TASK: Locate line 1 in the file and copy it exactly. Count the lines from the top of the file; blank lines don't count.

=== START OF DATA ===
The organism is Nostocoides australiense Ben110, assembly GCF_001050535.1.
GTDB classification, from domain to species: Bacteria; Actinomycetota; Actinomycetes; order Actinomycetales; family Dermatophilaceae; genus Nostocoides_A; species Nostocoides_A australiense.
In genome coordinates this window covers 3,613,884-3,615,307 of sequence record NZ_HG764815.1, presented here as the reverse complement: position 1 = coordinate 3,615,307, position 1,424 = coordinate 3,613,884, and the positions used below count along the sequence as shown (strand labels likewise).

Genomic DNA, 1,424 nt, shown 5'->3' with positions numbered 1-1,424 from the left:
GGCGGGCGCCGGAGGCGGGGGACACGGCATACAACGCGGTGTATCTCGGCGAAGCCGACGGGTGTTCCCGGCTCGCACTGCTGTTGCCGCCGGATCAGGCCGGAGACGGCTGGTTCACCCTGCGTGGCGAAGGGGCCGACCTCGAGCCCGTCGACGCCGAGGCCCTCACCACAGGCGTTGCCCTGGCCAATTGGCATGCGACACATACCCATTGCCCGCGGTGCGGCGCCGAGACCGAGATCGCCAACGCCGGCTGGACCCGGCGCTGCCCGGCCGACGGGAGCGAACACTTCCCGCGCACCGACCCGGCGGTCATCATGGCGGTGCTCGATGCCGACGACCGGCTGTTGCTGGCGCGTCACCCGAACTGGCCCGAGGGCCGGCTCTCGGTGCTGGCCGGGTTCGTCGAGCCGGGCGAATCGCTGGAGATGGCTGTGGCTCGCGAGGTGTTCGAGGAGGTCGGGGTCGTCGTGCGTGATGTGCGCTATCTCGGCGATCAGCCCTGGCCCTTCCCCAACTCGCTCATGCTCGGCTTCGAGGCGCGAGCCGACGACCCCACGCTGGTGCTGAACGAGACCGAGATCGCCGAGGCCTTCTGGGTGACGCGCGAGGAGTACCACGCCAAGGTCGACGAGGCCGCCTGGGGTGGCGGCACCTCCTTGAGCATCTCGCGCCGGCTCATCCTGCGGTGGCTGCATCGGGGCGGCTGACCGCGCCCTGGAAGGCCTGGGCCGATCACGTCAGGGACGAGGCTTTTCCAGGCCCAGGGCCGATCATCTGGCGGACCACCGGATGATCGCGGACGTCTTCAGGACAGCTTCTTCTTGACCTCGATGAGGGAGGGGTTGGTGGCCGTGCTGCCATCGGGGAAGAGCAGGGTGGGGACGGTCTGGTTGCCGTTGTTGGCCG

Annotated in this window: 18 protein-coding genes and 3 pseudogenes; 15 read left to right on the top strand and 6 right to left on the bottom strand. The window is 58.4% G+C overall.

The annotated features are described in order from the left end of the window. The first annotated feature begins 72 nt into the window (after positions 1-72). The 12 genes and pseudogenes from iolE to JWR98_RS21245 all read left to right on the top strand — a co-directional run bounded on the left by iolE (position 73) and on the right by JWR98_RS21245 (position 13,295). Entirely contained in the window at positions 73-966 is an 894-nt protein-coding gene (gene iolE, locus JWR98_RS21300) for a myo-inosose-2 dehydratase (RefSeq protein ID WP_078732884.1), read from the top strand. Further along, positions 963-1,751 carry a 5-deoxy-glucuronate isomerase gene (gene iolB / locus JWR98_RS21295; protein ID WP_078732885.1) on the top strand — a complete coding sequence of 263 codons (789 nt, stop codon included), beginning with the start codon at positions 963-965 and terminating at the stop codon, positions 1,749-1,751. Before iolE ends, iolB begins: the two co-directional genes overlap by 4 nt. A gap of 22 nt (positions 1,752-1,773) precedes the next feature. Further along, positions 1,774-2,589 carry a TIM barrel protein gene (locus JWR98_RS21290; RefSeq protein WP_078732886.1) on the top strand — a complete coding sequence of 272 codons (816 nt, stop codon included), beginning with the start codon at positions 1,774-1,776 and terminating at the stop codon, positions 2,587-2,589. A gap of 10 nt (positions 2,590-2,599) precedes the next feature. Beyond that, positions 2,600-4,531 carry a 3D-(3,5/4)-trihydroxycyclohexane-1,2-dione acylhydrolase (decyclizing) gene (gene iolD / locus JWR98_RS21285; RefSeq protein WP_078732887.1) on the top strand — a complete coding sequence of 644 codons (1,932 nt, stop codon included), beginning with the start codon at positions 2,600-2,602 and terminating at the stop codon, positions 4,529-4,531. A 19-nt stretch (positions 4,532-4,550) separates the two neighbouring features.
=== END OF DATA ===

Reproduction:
The organism is Nostocoides australiense Ben110, assembly GCF_001050535.1.